An insei in Cho Chikun's Dojo (1997-1998)

The Dojo is just across the street from Cho sensei's house. In the weekend it is also a Go-club for amateurs. It is not a big place, and only some of the students live inside the "Go Saloon" in a different room. It's traditional that students live in the house of the teacher but at the time and today too only few students are actually Uchi-deshi (house-student). In any case each of the students was given a job to do around the Go-Saloon. One of the more pleasant ones was to walk with Cho sensei's dog during the lunch break.

The study group

The studying schedule was very strict. It was written on a piece of paper nailed to one of the walls in the Dojo. It was something like this:

  • 09.00-12.00  morning study
  • 12.00-15.00  lunch break
  • 15.00-18.00  study
  • 18.30-19.00  dinner
  • 19.00-21.00  study

They were playing games in a league with each other and studying games all day: all the recent kifu (game records) and also they had access to a large library with books and pro games.

The league was important. Each participant had to play a number of games against the others. The weaker ones had the opportunity to play more games. There were two types of games: "long ones" with 1 minute per move and "hayago" quick games with 10 seconds per move. There was no basic time so in fact all games were fairly quick. Sometimes they would play 10 games on one day.

The league had a simple rating system based on winning percentages, and of course it used a handicap system. The handicap system for the long games was very interesting. It was not based on handicap stones alone, but also on time. For each rank difference the stronger player got 10 seconds less in time and then a reversed komi: no komi, - 3 komi, - 5 komi, - 8 komi, and only after the time and komi handicap were not possible handicap stones would be used.

In the hayago games of course the time could not be reduced further, but otherwise the same system was used.

Cho sensei was playing too in this league but only against the pro players and only fast games. Of course he was always the number one player on the rating list.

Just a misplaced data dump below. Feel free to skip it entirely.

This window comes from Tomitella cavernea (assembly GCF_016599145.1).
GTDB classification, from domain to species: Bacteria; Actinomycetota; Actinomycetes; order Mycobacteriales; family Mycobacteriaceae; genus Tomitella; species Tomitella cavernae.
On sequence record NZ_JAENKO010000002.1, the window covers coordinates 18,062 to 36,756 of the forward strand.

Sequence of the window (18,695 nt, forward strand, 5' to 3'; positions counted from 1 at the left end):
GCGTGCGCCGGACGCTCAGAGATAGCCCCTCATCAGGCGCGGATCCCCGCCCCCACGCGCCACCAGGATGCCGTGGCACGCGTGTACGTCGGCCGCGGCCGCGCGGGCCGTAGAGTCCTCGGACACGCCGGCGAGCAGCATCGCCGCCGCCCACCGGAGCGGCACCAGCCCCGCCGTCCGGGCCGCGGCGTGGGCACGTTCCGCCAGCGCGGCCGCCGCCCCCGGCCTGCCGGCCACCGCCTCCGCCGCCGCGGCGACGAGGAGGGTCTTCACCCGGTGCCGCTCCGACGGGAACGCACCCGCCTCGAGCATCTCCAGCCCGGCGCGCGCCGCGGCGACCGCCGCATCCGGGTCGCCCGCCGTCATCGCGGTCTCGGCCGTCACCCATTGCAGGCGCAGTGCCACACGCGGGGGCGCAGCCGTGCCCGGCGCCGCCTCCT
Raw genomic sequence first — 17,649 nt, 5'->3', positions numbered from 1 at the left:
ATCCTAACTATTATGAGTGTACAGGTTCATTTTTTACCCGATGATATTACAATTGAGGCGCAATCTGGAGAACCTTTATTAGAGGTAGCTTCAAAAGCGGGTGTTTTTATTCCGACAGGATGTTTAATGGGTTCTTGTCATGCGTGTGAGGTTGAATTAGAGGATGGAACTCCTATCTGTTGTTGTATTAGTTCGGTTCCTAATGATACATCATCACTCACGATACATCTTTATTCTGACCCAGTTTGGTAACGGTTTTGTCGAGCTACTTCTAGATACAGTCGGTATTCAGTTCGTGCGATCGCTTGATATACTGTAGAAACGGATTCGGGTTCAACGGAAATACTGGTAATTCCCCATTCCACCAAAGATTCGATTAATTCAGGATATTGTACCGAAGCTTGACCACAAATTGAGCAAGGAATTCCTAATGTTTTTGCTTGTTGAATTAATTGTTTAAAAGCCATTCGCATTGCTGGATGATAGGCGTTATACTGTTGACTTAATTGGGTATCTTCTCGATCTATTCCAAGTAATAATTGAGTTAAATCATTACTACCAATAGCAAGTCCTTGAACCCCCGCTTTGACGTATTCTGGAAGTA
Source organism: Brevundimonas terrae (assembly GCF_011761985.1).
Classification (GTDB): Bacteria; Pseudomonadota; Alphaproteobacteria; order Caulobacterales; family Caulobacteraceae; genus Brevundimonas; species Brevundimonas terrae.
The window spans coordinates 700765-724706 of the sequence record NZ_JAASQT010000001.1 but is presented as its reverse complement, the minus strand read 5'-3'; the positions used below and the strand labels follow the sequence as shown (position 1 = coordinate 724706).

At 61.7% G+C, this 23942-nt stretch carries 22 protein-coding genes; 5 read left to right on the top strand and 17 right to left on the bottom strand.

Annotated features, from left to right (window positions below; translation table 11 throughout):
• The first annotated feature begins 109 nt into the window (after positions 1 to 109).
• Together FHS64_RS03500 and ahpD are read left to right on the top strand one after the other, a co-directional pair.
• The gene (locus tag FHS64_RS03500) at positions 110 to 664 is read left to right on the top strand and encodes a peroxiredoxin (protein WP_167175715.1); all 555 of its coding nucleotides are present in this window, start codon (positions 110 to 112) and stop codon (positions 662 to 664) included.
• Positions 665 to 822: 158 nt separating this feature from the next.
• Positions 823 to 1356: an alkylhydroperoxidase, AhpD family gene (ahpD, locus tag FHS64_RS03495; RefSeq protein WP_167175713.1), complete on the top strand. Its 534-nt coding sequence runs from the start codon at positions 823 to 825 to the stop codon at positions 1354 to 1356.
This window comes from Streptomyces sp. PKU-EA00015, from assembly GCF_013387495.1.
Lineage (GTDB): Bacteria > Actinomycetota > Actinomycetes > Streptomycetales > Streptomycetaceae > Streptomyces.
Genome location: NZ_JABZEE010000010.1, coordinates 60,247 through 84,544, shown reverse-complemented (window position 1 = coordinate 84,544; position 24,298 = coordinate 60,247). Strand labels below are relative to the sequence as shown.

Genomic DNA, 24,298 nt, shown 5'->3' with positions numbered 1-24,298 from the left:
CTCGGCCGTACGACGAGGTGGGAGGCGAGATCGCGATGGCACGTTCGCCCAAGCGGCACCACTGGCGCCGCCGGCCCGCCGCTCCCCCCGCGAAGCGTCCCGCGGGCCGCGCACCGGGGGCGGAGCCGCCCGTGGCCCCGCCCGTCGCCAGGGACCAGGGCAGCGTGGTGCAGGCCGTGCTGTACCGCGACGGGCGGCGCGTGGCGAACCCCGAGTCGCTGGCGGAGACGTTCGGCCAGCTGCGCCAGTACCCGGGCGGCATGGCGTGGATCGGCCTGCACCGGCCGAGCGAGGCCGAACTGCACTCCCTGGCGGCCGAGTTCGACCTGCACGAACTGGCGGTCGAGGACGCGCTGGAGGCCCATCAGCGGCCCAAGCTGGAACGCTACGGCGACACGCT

The students

At that time Kim Kwang-suk had already returned to Korea and Mitani Tetsuya was not studying anymore at Cho sensei's place. Kin Shujun, 4 dan was there, as was Matsumoto Takehisa, 2 dan, who was later promoted to 3 dan in that period.

There was Tsuruyama Atsushi, the number one insei. He had just missed becoming a pro that year, he lost in the playoff. He could play on even terms with his fellow pro students, so he was already quite strong.

Then, besides Dragos, there were two more insei students, Miyamaoto-kun and Murakami-kun. They were just a bit stronger than him. Dragos lost to Miyamoto in the final Iosen game and thus lost the chance to play in the Honsen. In the insei league they had similar results, going up to first group just to go down again next month. At the time there were 2 groups in insei league. The first one with 20 players and the second one with the rest, up to around 60 inseis. Both Miyamoto and Murakami stopped being insei. Murakami went back to college. He was around 13 in those days. He might try to become a pro later on.

Cho sensei would usually come in the afternoon. He was watching the study and play but he didn't comment much on the play. He used to analyse some games during weekends. Usually when the insei had some questions there were plenty of other people who could answer them, especially Kin who was already a 4 dan pro.

Dragos Bajenaru studied as an insei from 1997 to 1998. He quickly made it to the A class group. He played in the preliminary for the professional selection (the Iosen), but lost in the final round, and thus did not get the chance to play in the main tournament (the Honsen).

From december 1997 he started attending the study group of Cho Chikun. He went there almost every working day until his return to Europe in August 1998. He was recommended by Kobayashi Chizu sensei (his teacher in Japan and the person that he owes a lot to for inviting him there and supporting him for the whole period).

In 2002 Dragos visited Japan again for the World Pair Go Championship. He met his fellow students again. In his own words: "It was very nice to meet them there, especially because we had had no contact for such a long time. That is because I cannot write Japanese and they do not understand English..."

This page is based on an interview I had with Dragos on 2003-01-24 after I found some pictures of the Cho Chikun Dojo on his homepage.

Murakami Fukashi came fourth in the 2002 Honsen.

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